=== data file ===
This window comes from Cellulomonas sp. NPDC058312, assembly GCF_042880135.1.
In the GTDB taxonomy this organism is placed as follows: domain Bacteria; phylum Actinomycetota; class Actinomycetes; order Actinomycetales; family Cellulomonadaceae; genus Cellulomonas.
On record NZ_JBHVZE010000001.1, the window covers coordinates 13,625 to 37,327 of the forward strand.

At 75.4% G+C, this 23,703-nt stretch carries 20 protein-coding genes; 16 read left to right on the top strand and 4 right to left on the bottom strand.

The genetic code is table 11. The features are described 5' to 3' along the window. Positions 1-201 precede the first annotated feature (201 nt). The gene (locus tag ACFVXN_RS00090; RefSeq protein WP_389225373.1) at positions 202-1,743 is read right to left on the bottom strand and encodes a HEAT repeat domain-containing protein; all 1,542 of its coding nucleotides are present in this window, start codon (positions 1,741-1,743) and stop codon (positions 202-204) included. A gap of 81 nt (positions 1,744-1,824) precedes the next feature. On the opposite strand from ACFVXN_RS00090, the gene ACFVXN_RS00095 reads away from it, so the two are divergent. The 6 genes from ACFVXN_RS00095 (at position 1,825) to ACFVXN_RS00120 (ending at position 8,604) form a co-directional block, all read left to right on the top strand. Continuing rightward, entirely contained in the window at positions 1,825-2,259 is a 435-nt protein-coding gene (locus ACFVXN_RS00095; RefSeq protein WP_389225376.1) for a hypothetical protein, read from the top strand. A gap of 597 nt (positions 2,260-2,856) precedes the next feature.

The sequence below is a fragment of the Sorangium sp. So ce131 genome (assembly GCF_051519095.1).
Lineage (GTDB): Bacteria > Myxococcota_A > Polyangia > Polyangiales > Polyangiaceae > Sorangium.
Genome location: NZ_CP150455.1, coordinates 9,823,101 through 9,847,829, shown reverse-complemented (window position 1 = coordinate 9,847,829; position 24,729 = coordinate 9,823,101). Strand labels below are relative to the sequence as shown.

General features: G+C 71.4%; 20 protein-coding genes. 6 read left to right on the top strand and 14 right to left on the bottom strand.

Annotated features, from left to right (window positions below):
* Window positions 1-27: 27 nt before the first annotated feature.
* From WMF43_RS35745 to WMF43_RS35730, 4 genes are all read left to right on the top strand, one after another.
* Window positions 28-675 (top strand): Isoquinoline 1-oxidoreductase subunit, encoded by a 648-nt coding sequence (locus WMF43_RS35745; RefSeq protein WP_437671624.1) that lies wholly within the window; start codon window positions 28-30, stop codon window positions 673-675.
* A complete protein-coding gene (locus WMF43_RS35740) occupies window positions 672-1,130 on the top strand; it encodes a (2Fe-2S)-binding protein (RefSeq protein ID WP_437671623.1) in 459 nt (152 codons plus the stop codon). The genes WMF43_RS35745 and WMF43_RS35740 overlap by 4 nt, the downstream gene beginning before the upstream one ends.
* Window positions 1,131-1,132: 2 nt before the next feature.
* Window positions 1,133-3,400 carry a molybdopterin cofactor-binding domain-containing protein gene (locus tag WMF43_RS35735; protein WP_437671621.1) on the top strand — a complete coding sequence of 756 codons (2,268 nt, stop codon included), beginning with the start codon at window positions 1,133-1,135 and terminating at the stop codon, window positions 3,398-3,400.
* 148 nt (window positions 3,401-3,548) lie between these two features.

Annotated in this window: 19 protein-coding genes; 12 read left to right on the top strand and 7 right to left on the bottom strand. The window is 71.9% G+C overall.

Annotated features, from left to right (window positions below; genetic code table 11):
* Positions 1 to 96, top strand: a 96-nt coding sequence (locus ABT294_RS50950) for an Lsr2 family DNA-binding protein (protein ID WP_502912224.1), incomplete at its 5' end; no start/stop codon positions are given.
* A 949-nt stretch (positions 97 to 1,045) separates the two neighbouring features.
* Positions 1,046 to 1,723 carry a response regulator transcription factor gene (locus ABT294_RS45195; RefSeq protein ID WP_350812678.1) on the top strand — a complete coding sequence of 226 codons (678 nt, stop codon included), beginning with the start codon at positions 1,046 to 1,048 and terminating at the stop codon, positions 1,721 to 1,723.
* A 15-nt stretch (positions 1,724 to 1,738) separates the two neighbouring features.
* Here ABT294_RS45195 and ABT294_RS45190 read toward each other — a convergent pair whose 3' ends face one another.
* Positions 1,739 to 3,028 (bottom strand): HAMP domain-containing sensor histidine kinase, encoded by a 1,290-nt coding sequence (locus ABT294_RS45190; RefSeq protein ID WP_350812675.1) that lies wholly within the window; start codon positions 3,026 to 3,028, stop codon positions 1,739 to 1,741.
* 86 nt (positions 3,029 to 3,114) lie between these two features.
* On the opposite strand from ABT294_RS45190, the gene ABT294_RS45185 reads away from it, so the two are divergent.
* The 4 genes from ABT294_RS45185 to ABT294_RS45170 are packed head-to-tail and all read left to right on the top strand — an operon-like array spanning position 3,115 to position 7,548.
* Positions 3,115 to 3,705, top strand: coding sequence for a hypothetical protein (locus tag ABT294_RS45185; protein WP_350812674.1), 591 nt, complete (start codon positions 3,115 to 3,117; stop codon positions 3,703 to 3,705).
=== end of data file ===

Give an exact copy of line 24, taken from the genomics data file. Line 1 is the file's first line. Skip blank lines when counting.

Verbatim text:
* Here ABT294_RS45195 and ABT294_RS45190 read toward each other — a convergent pair whose 3' ends face one another.